As a teacher, I can easily see how Richardson wants educators to make themselves more aware and capable of creating weblogs for their classrooms. Most children love to be challenged and they are just as fascinated by technology as many of their teachers. Not only could weblogs serve as a powerful learning tool for traditional education approaches, it can also serve constructionist learning styles by encouraging teachers to share tools and experiences in the digital world that many students would not be able to experience in their physical classroom world. By creating an educational weblog, a teacher can open up a dynamic digital portal for learning. Everyone wins! Sure, we need to be prepared for safety issues, but an organized and ambitious teacher can save a lot of time passing out papers, orchestrating transitional activities, preparing packets of work for absent students, etc., by having a portal or weblog that provides student and teacher access and communication before and after a lesson. Teachers can allow for important discussions to take place after a class is over to help students who have questions, to allow more informed students to help answer questions, or to serve as an outlet for those in the class who have a desire to learn more about a certain topic. This may not be for everyone. I am taking my third Online graduate class, and weblogs have been very helpful in my own studies. I hope all districts in New York State have professional development opportunities to teach teachers about weblogs and other emerging technology.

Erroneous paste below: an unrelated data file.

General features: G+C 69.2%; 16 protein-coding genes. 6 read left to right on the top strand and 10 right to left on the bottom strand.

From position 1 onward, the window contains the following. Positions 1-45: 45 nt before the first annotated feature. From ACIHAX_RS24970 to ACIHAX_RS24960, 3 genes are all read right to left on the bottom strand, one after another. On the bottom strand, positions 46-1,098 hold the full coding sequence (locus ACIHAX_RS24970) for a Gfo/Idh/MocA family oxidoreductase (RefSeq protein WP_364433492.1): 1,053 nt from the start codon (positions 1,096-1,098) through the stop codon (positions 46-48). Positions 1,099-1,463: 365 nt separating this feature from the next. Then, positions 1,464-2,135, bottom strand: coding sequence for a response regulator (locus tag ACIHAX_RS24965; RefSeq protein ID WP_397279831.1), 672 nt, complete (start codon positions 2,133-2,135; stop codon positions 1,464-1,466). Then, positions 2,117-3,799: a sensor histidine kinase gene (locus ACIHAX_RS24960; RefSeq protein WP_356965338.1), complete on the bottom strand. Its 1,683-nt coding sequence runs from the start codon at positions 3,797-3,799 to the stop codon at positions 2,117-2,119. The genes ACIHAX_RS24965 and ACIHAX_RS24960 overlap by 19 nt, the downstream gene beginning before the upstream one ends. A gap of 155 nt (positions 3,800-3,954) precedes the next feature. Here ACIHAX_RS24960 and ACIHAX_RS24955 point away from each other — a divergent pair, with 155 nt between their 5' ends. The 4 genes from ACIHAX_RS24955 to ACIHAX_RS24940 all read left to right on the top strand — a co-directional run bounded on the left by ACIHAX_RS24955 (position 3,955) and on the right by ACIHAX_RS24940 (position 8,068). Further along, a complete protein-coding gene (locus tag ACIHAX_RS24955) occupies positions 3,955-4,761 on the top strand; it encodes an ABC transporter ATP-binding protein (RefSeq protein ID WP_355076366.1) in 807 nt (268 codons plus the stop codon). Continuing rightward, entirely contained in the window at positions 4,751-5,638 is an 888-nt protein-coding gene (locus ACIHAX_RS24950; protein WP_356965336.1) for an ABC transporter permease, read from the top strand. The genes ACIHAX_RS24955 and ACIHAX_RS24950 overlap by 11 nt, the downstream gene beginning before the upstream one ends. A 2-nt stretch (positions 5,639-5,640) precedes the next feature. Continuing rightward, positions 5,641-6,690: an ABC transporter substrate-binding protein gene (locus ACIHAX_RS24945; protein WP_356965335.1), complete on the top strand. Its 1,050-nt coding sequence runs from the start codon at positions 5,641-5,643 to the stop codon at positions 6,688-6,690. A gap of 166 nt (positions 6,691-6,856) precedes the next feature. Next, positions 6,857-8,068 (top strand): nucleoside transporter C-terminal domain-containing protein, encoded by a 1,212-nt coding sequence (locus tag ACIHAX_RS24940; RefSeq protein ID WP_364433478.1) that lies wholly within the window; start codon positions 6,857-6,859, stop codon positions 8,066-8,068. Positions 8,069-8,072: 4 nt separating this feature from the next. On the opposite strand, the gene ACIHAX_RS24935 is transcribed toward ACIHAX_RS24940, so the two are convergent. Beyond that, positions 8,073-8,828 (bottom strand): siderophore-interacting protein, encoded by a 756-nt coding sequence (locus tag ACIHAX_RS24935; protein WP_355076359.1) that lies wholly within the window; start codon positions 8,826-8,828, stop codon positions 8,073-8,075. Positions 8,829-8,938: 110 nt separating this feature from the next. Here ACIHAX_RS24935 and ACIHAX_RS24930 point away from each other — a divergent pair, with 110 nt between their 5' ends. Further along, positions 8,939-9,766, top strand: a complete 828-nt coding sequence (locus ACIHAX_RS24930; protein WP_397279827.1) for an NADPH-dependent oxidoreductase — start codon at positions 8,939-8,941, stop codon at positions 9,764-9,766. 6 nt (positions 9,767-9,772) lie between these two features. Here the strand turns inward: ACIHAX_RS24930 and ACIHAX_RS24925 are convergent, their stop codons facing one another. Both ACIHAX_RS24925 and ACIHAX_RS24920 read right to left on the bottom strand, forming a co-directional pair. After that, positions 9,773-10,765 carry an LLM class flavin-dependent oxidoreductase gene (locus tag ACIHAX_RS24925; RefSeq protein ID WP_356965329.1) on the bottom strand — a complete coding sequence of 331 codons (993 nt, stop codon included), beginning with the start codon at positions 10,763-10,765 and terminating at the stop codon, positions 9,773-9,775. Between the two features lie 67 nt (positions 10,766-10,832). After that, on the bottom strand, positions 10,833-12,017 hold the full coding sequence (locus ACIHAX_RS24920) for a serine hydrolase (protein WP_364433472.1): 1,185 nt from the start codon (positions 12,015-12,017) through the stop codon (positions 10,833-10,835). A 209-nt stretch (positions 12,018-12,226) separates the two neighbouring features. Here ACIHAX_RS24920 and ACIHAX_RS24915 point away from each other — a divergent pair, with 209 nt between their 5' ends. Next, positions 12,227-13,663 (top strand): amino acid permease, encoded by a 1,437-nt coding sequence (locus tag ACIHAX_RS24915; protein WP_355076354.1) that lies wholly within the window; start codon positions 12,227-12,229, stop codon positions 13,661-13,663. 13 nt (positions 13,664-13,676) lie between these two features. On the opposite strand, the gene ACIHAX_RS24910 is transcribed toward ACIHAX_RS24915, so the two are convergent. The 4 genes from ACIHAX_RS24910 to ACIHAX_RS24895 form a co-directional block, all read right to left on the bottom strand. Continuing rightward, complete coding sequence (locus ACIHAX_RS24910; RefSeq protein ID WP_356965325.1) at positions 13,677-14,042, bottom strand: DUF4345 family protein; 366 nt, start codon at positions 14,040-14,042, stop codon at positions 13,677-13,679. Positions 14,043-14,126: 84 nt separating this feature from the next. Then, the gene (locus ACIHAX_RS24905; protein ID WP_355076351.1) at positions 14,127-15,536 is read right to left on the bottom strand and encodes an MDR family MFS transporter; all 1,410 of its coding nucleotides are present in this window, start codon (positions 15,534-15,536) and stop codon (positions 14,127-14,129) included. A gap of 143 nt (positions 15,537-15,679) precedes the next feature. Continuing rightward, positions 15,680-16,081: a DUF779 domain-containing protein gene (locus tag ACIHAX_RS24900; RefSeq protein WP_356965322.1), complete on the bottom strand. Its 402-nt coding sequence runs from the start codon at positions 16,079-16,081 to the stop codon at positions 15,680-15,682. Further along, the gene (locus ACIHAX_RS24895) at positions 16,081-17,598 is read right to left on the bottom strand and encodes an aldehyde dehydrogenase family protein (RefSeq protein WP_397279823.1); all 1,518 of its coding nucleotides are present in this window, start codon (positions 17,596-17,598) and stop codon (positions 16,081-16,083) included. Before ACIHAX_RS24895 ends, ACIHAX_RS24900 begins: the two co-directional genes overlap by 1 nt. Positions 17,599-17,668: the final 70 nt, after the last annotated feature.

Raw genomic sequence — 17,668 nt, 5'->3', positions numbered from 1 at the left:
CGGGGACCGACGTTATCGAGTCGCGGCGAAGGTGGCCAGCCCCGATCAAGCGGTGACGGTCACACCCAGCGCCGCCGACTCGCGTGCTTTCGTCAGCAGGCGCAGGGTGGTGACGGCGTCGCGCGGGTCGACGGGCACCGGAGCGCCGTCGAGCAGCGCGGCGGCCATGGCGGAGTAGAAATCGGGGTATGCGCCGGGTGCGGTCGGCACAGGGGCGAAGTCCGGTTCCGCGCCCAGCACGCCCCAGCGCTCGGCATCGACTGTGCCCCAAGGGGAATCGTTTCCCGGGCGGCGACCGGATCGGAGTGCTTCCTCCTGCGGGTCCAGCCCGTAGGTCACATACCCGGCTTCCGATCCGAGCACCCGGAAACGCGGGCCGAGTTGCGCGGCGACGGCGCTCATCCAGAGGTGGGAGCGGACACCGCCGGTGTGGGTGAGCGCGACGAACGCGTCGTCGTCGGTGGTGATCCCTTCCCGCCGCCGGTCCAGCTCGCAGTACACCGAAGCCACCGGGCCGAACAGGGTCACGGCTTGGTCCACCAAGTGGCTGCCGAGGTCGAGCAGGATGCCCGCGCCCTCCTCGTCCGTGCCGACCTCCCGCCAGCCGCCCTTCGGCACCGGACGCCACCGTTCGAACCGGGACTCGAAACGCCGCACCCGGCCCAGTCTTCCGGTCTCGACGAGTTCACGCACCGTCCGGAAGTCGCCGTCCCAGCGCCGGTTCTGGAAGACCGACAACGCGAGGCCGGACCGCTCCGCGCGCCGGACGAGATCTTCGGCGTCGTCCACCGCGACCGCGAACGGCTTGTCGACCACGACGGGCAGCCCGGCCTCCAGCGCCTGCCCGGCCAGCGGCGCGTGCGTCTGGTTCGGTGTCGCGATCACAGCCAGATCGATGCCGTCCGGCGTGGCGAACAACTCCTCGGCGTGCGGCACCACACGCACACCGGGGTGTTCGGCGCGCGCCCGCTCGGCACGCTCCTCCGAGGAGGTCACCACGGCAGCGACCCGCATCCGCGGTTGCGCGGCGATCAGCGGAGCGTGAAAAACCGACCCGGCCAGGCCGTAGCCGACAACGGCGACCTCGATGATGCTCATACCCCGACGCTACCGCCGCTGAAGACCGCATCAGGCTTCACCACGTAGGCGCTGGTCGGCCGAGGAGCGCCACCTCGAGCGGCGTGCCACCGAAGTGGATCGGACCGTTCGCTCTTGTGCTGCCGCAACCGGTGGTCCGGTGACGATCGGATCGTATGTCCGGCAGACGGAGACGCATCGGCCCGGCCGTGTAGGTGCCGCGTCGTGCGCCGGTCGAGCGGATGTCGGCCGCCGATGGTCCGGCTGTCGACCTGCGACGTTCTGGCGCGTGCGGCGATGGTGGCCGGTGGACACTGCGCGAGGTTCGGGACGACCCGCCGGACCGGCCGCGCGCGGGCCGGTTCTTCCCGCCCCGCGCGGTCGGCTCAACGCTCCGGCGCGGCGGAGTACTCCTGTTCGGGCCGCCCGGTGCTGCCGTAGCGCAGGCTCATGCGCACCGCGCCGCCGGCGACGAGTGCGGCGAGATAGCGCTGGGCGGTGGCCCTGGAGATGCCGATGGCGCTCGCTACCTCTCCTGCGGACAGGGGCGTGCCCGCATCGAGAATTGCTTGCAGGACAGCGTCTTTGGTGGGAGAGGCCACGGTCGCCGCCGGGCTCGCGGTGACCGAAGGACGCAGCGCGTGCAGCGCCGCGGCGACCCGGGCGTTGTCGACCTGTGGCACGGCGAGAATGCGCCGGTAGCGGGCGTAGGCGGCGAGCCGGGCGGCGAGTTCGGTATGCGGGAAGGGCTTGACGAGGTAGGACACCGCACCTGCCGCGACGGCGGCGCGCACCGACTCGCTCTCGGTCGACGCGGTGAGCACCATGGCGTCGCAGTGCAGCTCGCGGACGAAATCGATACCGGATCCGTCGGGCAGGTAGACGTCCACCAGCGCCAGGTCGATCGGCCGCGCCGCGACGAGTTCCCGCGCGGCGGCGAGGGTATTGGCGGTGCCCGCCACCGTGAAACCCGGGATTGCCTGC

Thursday, January 21, 2010

LIS 568 - Public Domain, Does that mean free?

This class continues to pretty much rock as I learn more and more about technology, resources, and services for libraries and library media centers. Why do you ask? This week we're learning about, among other things, what 'pubic domain' means. According to Richardson it is "a work not protected by copyright" or "may not be eligible for copyright protection at all".(Note that I am giving the author credit as to avoid a copyright issue.) For example, facts can't be copyrights. However, manipulating the facts into a catchy poem to help children remember it for a test could be copyrighted. So why am I excited? My wonderful boyfriend got me a Kindle for Christmas. Check it out at . As I have been eagerly waiting to download books, my thrifty self has also been investigating what books I can download for FREE! Yes, FREE!